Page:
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By Laura Henry Buda
A few weeks before rehearsals for Othello began, director Ron Daniels and his lead actor, Faran Tahir, were in opposite hemispheres. Daniels had spent more than eight months in Brazil, his home country, directing an epic series of productions: Hamlet, Measure for Measure, and The Testament of Mary. A veteran director of classical theatre with an experimental bent, Daniels’ résumé includes serving as Artistic Director of The Other Place at the Royal Shakespeare Company (RSC) and the Associate Artistic Director of the American Repertory Theater (A.R.T.). He has directed theatre and opera all over the world and has worked with superlative actors, including Derek Jacobi in The Tempest and Mark Rylance in Hamlet at the RSC.
Faran Tahir has been splitting his time between San Diego and Austin for the past year, filming for ABC’s critically-acclaimed show American Crime. After growing up in Pakistan in a well-known theatre family, Tahir moved to Los Angeles when he was 17. He has become one of the most prominent Muslim actors in Hollywood, playing a myriad of roles and appearing on shows from 24 to How to Get Away with Murder. Though Tahir has significant credits on the stage, he has worked most consistently in television and film, starring alongside Robert Downey, Jr., Tom Hanks, Matt Damon, and Jodi Foster in movies including Elysium, Charlie Wilson’s War, Iron Man, and Star Trek.
How did a Brazilian-born director of experimental theatre and a Pakistani-American screen actor cross paths? In 1992, while Daniels was serving as Associate Artistic Director of A.R.T., he directed a production of A Midsummer Night’s Dream, starring Tahir as Theseus/Oberon. At the time, Tahir was completing the graduate program at the Institute for Advanced Theatre Training at Harvard University, housed at A.R.T. “I think the brilliance of that show was that we had just 16 chairs,” says Tahir. “That’s it. The rest was left for the actors, story, and text to offer what they really had. And I think that’s the bravest of choices. The simplest of choices are always the bravest of choices to make.”
And why now, after more than 20 years, have they come together for this Othello? The idea for this production has long fascinated Daniels: rather than an African-American actor, to cast an actor from the Islamic world—closer to the definition of “Moor” as Shakespeare would have understood it. In Elizabethan London, “Moor” referred to the Muslim inhabitants of North Africa and the Iberian Peninsula. During the eighth century, the Moors invaded modern-day Spain and Portugal and eventually brought most of the area under Muslim rule. Though over the following centuries Christian armies attempted to drive adherents of Islam back out of Spain, in England “Moor” continued to be applied to any person of dark skin or Muslim faith, whether they had converted to Christianity or not.
As an ambassador for Muslim actors on stage and screen, Tahir is sensitive to one-dimensional portrayals of Muslims and Arabs in the media. He has spoken many times about the need for more fully developed Muslim characters and fewer stereotypes. Even when tackling the role of arch-villain Raza in Iron Man, Tahir succeeded in persuading screenwriters to shift the focus of Raza’s evil away from formulaic religious radicalism. Created nearly 400 years ago, Othello is in many ways a more multifaceted Muslim character than the majority of roles written today. The conflict between his Muslim past and Christian present and his status as a revered general who is still decidedly an outsider are complexities that represent essential elements of his identity. “If Othello is a Moor,” says Tahir, “the prism through which all of this information and emotion is going to refract has something to do with his faith. It affects how he interprets things and how he deals with life.”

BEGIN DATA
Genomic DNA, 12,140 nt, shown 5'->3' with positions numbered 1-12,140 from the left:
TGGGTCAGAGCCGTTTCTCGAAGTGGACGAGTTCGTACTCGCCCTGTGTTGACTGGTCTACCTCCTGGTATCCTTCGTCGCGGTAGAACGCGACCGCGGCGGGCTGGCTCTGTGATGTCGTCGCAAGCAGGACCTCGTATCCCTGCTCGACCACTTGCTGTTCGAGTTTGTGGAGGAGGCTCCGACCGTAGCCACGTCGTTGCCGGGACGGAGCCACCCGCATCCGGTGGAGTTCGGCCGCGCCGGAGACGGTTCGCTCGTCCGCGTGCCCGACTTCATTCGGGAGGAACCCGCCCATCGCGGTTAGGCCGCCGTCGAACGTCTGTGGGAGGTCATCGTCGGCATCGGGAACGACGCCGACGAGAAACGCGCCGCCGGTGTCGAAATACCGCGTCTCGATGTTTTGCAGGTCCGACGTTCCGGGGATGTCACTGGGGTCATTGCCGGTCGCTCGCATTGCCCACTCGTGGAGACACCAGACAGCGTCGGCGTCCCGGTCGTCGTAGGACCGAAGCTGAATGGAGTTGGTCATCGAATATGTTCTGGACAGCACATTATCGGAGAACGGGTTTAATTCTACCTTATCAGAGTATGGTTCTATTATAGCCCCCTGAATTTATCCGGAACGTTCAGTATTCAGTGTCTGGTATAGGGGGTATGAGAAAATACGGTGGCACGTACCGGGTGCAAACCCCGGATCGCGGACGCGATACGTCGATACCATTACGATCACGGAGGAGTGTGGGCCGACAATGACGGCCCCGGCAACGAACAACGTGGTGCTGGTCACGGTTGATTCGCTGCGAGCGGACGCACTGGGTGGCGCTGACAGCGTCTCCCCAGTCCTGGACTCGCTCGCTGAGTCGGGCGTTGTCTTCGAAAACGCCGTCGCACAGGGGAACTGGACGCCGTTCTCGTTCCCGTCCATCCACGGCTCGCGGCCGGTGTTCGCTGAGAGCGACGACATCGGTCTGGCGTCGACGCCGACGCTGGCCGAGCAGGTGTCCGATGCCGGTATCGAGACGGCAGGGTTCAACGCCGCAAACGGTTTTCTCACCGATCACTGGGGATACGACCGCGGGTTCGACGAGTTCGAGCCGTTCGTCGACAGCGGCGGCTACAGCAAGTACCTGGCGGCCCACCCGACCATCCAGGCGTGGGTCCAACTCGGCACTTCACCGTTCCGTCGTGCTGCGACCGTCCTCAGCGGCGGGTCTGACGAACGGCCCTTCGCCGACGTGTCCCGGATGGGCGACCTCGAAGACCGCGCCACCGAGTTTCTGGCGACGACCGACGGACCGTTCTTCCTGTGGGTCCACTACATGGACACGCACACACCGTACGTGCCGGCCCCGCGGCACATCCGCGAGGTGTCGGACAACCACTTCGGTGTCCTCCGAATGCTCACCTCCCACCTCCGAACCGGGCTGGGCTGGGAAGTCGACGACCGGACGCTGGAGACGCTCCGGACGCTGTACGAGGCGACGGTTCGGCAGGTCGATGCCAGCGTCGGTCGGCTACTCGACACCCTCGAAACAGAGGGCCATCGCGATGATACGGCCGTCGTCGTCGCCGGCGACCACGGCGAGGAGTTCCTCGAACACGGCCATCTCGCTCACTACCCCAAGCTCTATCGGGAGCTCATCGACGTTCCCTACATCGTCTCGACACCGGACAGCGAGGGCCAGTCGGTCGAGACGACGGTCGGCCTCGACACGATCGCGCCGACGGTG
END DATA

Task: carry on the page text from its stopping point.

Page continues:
Tahir and Daniels agree that Othello’s identity as a Moor is also key to the journey of Iago. Racism fires Iago’s hatred, driving the action and leading to destruction. “[Iago’s] is a very complex personality,” says Daniels. “It’s profoundly racist, profoundly bitter, profoundly class-conscious, and disaffected. He’s as much of an outsider as Othello.”
Tahir feels the same. “Iago never says, ‘I hate Othello’—he says ‘I hate the Moor’—and I think there’s a distinction to be made there. It’s not just about this man, it’s about racism. It’s about everything that this man represents.”
But just as Othello’s faith is only one element of his identity, Iago’s racism is only part of his perspective. It’s clear that Daniels and Tahir share a passion for exploring characters that live outside the binary of saint and sinner. Is the infamous villain Iago also more complicated than pure evil? Daniels thinks so.
“To say that he is satanic—that to me is not quite right. He is a human being who is resentful—resentful for all the opportunities that he doesn’t have. And in a strange way, his resentfulness, his bitterness, creates the monster that Othello becomes.”
Tahir questions the idea that any human can be objectively wicked. “Nobody gets up in the morning—not even Hitler or Osama bin Laden—and says, ‘Today I’m going to be really evil.’ I think they think that they are absolutely justified in doing what they do. But the world sees it as evil. The complexity is the beauty of it. Making him just a devil—that’s not interesting.”